Sine and cosine calculator 66 calculates is provided with (Δθk,k−1), COS(θk−1) and SIN(θk−1) from delay units 54, 56 and 58 so that the calculation of both COS(θk) and SIN(θk) involve only two multiplications and two additions. This can be implemented in hardware by two simple adders and multipliers. The software implementation is also very simple and fast.

The inventor implemented equations (1) and (2) to equations (5) and (6) on a 16-bit processor and found no difference between the results given by implementing either former or latter equations. The estimations of equations (5) and (6) provide an accuracy of more than 2−16.

FIG. 3 is a simplified flow chart diagram illustrating method 70 of the present invention. Preferably, method 70 comprises steps 72, 74, 76, 78 and 80, all steps illustrated by blocks. Solid lines 73, 75, 77, 79 and 81 couple step 72 to step 74, step 74 to step 76, step 76 to step 78, step 78 to step 80 and step 80 to step 72, accordingly. These lines and boxes indicate a preferred method flow.

Method 70 starts by step 72 receiving a signal Xk. Conveniently, step 72 involves receiving a real part RE(Xk)of Xk and an imaginary part IM(Xk) of Xk.

Step 72 is followed by step 74 of rotating Xk by a previous correction angle θk−1 that was calculated during a previous cycle and generating rotated signal Qk. Conveniently, the rotation is done by a set of multiplications and summations between RE(Xk), IM(Xk) and a sine SIN(θk−1) and a cosine COS(θk−1) of the previous correction angle θk−1.

Step 74 is followed by step 76 of mapping rotated signal Qk to a valid decision Ak out of the constellation. Conveniently, Ak has real RE(Ak) and imaginary IM(Ak) parts.

Step 76 is followed by step 78 of generating a normalized error signal EPNk that reflects an angular difference between correction angle θk and a previous correction angle θk−1. Conveniently, the generation of EPNk is done by multiplying RE(Qk) by IM(Ak), multiplying IM(QK) by RE(Ak), subtracting the first product from the second product and passing the result through a loop filter. Preferably, this result is multiplied by a constant K1 and is passed through a first order infinite impulse response filter.

Step 78 is followed by step 80 of reading sine SIN(θk−1) and cosine COS(θk−1) of previous correction angle θk−1 and EPNk, generating and storing sine SIN(θk) and cosine COS(θk) of correction angle θk. Both are to be used during a next iteration of method 70. Step 80 is followed by step 72.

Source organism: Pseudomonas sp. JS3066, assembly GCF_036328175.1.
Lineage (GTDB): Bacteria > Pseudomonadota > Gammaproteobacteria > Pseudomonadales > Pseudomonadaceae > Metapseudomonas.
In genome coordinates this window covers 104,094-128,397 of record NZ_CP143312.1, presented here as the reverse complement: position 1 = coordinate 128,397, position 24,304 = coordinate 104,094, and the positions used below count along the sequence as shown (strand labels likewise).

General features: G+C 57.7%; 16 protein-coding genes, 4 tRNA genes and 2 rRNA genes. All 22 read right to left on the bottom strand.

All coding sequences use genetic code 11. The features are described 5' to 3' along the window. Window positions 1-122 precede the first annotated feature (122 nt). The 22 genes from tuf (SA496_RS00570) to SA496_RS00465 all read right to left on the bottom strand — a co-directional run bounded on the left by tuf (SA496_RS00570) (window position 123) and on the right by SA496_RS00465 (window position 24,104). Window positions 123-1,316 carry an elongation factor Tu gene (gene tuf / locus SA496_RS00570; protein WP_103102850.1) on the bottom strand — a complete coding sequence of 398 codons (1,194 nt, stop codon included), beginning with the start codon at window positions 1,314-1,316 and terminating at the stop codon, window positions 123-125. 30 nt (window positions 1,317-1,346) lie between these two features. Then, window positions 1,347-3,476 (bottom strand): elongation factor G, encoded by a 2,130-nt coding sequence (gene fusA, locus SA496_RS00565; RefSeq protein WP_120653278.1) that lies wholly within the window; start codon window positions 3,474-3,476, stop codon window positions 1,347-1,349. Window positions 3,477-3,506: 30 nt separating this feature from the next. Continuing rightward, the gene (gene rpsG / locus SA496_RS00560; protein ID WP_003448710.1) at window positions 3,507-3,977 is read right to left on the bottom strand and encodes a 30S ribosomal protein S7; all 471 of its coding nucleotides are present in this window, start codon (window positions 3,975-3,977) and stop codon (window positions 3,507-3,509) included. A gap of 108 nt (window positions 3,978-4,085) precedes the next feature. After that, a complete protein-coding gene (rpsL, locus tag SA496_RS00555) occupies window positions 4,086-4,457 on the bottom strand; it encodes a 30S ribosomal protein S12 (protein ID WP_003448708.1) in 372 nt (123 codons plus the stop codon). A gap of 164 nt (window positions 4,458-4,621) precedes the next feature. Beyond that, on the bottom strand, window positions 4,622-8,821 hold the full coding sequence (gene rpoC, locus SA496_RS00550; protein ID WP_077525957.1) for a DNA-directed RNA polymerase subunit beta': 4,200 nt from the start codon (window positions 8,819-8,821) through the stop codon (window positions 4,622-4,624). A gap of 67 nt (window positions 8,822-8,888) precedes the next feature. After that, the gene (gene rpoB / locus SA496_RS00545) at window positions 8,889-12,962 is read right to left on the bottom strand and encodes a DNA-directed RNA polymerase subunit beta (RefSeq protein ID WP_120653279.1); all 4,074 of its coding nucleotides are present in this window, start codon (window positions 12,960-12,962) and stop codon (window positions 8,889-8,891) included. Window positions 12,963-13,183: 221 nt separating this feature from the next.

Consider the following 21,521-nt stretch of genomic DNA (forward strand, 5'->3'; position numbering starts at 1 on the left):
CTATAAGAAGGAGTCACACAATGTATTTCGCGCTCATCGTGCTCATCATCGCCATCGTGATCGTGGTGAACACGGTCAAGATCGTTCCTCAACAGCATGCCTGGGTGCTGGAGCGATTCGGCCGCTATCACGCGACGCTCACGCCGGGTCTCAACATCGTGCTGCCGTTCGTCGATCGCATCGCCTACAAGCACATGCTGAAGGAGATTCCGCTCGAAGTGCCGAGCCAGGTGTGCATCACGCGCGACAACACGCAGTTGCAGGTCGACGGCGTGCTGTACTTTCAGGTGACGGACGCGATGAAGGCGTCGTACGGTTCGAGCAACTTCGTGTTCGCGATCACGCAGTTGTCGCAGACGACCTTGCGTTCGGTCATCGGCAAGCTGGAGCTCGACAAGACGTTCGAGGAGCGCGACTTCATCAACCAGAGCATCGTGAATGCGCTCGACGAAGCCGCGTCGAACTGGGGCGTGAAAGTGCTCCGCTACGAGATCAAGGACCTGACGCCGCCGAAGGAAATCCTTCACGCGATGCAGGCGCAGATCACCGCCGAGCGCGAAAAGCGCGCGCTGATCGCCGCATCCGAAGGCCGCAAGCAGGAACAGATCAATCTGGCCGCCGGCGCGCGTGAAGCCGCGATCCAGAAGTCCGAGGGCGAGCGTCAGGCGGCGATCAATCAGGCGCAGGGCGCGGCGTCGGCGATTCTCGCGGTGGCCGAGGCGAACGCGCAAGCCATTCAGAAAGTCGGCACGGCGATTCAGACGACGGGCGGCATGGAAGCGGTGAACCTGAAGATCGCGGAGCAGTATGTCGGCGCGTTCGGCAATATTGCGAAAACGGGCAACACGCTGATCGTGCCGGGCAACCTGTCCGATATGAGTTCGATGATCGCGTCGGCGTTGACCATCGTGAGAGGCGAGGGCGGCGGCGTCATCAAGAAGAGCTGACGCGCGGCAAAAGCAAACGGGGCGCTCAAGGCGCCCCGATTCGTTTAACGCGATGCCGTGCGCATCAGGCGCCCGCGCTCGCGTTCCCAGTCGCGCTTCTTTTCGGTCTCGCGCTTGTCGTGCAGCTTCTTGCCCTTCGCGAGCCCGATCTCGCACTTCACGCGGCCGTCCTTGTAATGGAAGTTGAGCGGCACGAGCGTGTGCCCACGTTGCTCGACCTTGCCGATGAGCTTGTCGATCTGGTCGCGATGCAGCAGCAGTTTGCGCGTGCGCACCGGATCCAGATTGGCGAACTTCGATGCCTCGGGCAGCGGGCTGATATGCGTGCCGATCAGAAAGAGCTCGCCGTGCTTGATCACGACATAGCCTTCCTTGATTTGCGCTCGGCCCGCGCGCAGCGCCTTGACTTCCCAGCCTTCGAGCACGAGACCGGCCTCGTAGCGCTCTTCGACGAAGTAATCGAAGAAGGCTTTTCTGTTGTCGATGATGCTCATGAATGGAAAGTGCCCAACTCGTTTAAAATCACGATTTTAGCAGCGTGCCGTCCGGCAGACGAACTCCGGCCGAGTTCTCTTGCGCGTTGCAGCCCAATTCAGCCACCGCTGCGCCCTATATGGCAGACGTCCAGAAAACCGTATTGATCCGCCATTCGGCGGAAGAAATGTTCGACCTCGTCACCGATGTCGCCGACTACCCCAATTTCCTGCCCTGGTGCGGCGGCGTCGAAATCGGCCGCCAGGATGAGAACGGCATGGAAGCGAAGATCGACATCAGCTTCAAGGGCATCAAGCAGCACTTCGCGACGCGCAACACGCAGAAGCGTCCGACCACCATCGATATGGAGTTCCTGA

It should be noted that the particular terms and expressions employed and the particular structural and operational details disclosed in the detailed description and accompanying drawings are for illustrative purposes only and are not intended to in any way limit the scope of the invention as described in the appended claims.

Thus, there has been described herein an embodiment including at least one preferred embodiment of a device and method for performing carrier recovery.

It will be apparent to those skilled in the art that the disclosed subject matter may be modified in numerous ways and may assume many embodiments other than the preferred form specifically set out and described above.

Accordingly, the above disclosed subject matter is to be considered illustrative and not restrictive, and to the maximum extent allowed by law, it is intended by the appended claims to cover all such modifications and other embodiments which fall within the true spirit and scope of the present invention. The scope of the invention is to be determined by the broadest permissible interpretation of the following claims and their equivalents rather than the foregoing detailed description.

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Referenced by
Citing PatentFiling datePublication dateApplicantTitle
US7403579 *Jan 7, 2005Jul 22, 2008Broadcom CorporationDual mode QAM/VSB receiver
US8306153Sep 21, 2009Nov 6, 2012Techwell LlcMethod and system for tracking phase in a receiver for 8VSB
Classifications
U.S. Classification375/261, 455/214, 455/326, 329/325, 329/360, 455/147, 329/308, 375/326
International ClassificationH04L27/00
Cooperative ClassificationH04L27/0014, H04L2027/0057
European ClassificationH04L27/00R